Children and adults who have acquired a broad range of movement skills are easily recognizable by the way they read and interact with their environment, for example moving to avoid an object, jumping over a puddle or kerb in the street or intercepting a ball at full stretch in the playground or on the sports field (Whitehead, 2001). The physical literacy journey is an enduring and constant process that begins at the start of life when we are unable to travel from one place to another, or coordinate our limbs to feed ourselves. Over the next decade, given opportunity to meaningfully invest in physical activity, children will develop, expand, and refine their physical, perceptual and cognitive capacities through performing functional movement skills during play making the transition from merely surviving, to thriving through meaningful embodied engagement in their environment and context (Adolph and Hoch, 2019). However, in many countries a high proportion of children do not have sufficient opportunities to engage meaningfully in physical activity and physical activity progressively declines while sedentary behavior increases, typically from the age of school entry (Van Hecke et al., 2016; Colley et al., 2017; Pearson et al., 2017). The on-cost of this problem is that today, children do not have as functional a movement skills repertoire as possessed their parents, or grandparents, and with it other integral aspects of physical literacy fall by the way side (physical, perceptual, and cognitive capacities) which previous generations acquired subconsciously through play. In summary, today’s generation of children are unlikely to engage as meaningfully in lifelong physical activity as earlier generations (Barnett et al., 2011; Tester et al., 2014; Bardid et al., 2015). Empirical evidence also suggests that children who do have well-developed functional movement skills seek out physical activity and experience better health outcomes compared to their peers who present low physical activity and high sedentary behavior levels (Robinson et al., 2015).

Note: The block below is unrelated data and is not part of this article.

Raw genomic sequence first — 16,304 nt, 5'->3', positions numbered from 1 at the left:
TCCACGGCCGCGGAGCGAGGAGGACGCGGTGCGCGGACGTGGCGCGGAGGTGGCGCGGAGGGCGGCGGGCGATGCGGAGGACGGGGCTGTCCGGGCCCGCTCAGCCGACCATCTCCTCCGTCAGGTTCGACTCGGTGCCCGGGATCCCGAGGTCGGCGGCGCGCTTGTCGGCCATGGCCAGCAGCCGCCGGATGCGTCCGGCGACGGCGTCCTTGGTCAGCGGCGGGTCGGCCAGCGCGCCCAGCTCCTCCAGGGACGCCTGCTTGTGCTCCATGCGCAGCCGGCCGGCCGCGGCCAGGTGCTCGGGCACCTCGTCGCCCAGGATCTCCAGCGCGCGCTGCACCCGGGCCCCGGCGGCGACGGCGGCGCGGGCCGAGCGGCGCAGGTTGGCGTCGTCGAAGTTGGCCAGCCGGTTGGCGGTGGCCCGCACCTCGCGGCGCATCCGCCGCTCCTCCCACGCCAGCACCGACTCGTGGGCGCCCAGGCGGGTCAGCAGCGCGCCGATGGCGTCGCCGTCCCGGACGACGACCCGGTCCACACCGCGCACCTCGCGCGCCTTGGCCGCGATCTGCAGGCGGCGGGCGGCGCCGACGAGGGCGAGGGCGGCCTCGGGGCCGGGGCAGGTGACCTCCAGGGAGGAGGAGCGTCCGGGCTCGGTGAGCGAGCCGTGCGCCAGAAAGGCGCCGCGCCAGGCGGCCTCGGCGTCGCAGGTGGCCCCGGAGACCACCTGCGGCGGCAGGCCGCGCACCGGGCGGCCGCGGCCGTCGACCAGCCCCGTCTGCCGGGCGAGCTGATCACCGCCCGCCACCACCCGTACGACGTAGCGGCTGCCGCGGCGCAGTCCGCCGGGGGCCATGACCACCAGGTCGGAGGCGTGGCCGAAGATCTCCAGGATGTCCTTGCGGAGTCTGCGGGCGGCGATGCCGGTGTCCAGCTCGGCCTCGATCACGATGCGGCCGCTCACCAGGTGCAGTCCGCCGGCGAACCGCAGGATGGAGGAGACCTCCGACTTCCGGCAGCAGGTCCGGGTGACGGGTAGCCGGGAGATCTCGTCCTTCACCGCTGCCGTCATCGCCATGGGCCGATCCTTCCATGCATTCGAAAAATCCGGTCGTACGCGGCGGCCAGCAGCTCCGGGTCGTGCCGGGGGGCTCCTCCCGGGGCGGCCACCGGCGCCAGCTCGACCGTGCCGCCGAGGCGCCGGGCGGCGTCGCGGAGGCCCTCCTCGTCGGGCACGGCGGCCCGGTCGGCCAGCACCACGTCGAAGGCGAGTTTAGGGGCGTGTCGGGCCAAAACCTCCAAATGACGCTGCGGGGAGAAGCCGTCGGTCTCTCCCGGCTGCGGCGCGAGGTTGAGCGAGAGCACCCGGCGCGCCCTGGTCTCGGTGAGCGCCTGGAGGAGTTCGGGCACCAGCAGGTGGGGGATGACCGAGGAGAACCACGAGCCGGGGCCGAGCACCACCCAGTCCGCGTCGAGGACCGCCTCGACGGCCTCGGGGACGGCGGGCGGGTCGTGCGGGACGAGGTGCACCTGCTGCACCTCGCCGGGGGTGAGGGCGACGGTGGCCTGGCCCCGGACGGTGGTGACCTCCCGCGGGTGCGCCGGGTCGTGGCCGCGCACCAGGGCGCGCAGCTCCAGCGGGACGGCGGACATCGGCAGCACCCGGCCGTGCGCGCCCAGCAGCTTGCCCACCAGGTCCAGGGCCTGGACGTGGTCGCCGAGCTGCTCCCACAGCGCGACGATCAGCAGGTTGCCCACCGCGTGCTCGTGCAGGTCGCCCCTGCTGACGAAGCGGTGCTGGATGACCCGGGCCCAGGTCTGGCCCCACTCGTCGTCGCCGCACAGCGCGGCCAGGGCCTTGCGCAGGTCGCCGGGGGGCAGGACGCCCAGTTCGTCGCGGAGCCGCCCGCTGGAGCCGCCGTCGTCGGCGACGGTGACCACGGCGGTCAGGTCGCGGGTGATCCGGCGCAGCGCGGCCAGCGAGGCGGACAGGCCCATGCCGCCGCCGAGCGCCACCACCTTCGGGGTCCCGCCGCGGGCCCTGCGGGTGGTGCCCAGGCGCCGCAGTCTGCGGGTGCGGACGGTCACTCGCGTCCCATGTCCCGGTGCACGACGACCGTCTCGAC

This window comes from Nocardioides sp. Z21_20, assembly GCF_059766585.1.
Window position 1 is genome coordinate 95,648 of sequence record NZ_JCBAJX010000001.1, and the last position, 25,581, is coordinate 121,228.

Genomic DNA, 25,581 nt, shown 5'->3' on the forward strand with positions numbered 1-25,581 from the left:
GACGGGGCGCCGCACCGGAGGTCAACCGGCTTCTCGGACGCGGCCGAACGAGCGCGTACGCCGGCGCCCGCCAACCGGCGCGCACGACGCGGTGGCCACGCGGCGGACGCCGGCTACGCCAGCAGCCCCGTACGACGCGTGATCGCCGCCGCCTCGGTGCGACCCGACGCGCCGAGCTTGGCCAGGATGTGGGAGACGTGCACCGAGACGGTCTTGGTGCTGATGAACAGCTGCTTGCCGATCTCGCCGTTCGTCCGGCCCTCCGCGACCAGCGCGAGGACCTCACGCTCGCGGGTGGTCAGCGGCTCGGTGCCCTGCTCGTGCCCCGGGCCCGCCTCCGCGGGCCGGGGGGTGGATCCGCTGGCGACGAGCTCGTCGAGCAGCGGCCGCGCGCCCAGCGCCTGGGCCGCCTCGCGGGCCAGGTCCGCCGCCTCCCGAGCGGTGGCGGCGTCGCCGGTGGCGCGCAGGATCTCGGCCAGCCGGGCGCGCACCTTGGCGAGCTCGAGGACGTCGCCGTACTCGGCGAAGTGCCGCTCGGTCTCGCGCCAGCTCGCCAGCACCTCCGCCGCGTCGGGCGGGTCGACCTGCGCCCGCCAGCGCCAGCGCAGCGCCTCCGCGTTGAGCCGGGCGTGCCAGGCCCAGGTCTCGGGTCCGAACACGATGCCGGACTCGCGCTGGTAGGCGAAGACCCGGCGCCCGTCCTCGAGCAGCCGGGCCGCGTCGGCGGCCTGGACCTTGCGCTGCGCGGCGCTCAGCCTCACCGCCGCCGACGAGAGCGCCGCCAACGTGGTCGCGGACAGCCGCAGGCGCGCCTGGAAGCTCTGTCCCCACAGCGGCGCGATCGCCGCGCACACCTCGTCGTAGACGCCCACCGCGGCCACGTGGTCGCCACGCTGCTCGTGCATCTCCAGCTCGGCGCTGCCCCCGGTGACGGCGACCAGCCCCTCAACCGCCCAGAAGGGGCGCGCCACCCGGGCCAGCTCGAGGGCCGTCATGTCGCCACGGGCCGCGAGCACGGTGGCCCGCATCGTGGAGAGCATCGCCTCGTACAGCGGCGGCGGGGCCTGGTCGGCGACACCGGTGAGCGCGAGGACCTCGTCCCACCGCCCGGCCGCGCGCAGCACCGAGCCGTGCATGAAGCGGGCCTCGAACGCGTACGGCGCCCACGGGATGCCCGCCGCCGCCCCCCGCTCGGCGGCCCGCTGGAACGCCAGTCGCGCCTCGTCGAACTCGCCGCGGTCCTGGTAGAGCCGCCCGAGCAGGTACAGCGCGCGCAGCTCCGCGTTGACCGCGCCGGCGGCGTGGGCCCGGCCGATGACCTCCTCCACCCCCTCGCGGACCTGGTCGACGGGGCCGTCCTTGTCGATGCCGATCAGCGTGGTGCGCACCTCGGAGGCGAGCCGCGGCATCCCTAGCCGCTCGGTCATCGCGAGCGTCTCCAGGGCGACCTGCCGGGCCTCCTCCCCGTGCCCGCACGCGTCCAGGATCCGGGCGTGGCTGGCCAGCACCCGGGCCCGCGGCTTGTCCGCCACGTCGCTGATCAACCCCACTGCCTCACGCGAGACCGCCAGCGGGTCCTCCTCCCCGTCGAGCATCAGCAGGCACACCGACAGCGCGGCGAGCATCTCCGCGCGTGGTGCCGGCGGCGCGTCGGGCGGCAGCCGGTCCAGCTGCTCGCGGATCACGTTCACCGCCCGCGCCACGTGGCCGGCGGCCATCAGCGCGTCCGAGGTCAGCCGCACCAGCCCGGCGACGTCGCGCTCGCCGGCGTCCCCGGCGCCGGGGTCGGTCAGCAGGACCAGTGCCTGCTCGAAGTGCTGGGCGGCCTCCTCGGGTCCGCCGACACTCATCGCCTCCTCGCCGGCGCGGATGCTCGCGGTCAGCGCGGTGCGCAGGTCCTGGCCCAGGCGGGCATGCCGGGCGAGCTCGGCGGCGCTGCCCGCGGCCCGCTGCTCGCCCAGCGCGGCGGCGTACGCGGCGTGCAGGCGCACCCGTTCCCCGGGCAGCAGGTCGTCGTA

Ecological dynamics has been proposed as a framework to understand how we learn and acquire functional movement skills and how to create and structure enriched environments to support and cultivate a lifelong engagement in physical activity (Button et al., 2020). This perspective, espouses an embedded role for physical, cognition, emotions, and perceptual skills in the motor learning process. Ecological dynamics emerged from the work of Davids et al. (1994), Araújo et al. (2006), and Warren (2006) which highlighted multidisciplinary intersections between ecological psychology and dynamical systems theory. Ecological psychology suggests that learning movement skills is not predicated on processing information and accruing symbolic representations such as a movement template or schema, but rather on the continuous perceptual regulation of the learner’s action in a learning context. From a dynamical systems perspective, functional movement solutions emerge from the interactions of multiple sub-systems within the person, task and environment (Thelen, 1989; Davids et al., 2008). All sub-systems spontaneously self-organize, or come together and interact in a specific way to discover and explore an efficient, effective, and functional movement solution for each specific task (Thelen, 1989; Davids et al., 2008). Children learn to perceive affordances at each moment, relative to their current intrinsic dynamics (including skill competence and cognitive development) in the current performance environment and for the current task (Adolph and Hoch, 2019). Furthermore, system changes involve a non-linear process, meaning that children do not acquire functional movement skills at a steady rate (Chow et al., 2016). A small, but critical change in one sub-system will cause a cascade across the whole system, resulting in the emergence of a new movement solution during exploratory activity (Davids et al., 2003; Chow et al., 2016). As a function of learning and experience, movement skills tend to stabilize in an attractor state within the dynamic system. In complex dynamic systems, learning results in synergy formation between system components, such as muscles, joints and limb segments, and synaptic connections in the brain, resulting in adaptations across the whole system to support a child, or adult, to thrive in their environment and seek out opportunities to be physically active (Chow et al., 2011).